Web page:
Nick Watney Penalized Two Strokes
By mustang6560 on 9/7/11
Word of warning, if you're standing in a hazard and you hit a poor shot that makes you mad, wait until you're out of the hazard before you react. Otherwise, you'll end up like Nick Watney, and you'll make an already bad hole worse.
On the par 5 second hole, Nick found himself trying to chip out of the hazard behind the green. After he failed to get his chip out of the hazard, he let his frustration get the best of him and proceeded to slam his club in the ground and in the process he hit a rock. Since the rock was technically in the hazard, he was assessed a two stroke penalty for breaching rule 13-4 (testing conditions in a hazard). With the two stroke penalty, Nick went on to card an 11 on the hole, which dropped him out of contention at the Deutsche Bank Championship and out of the top spot in the FedExCup Standings.
I feel your pain, Nick. I received a two stroke penalty myself last week in the first round of the World Am. No fun!
photo by zzazazz
[ comments ]
that is BS. he obviously wasn't testing the conditions of the water hazard.
No BS. I'm sure Watney knows better. Correct me if I'm wrong, but would it not be a penalty if his ball got out of the hazard?
@homer- you are correct. You can't "test" a condition if you're not in it.
Let me fix this for you. "Since the rock was in the hazard,.."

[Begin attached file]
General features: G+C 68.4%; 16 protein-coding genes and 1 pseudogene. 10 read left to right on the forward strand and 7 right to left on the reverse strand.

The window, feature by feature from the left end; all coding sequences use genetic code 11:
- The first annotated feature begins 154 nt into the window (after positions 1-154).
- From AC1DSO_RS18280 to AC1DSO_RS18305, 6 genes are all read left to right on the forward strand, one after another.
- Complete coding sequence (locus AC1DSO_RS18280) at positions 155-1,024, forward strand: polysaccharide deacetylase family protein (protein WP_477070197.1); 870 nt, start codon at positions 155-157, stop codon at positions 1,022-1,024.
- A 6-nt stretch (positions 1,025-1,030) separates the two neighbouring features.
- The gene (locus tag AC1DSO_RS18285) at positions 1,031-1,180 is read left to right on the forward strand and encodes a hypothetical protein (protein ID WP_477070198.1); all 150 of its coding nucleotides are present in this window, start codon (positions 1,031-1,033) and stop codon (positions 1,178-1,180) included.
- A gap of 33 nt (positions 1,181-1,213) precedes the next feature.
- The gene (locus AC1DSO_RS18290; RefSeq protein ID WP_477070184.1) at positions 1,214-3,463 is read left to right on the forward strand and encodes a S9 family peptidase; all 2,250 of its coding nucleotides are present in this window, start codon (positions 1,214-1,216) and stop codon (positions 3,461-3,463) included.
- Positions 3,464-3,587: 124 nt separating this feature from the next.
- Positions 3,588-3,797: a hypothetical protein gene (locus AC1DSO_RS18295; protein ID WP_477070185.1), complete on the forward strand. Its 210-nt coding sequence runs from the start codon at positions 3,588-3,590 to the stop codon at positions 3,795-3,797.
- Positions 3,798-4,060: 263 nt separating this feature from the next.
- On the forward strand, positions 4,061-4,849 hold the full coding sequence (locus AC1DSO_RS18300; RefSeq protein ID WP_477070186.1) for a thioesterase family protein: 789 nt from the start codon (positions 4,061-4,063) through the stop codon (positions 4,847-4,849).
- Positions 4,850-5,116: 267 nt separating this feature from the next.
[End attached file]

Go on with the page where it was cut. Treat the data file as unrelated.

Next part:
There's no "technically" about it.
Wait - didn't Rory do this a couple years ago and was let off the hook? The only difference I see is Watney hit a rock. Do they really think he was hitting the rock to test the condition of the hazard after he hit out of it? Some of these rules are insane.
Yes, many of The Rules of Golf are absolutely ridiculous. Not because the rule itself is unreasonable, but because it is taken so literally. I really don't feel that many of the rules were originally written to include situations such as above. I would love to see all the rules readdressed by the USGA to determine the true spirit of each rule. Then, when a possible infraction occurs, the penalty is assessed only if it falls into the context of what the rule was designed to do. Basically, penalize us for things we deserve to be penalized for. For example, a lost ball hit straight down the fairway which for whatever reason can not be found when you get to it, yet you clearly saw it stop. The wind blew in the meantime, leaves swirled and now you can't find it. That does not warrant a stroke and distance penalty in my opinion. There are tons of other situations that using common sense should determine what is fair and what is not.
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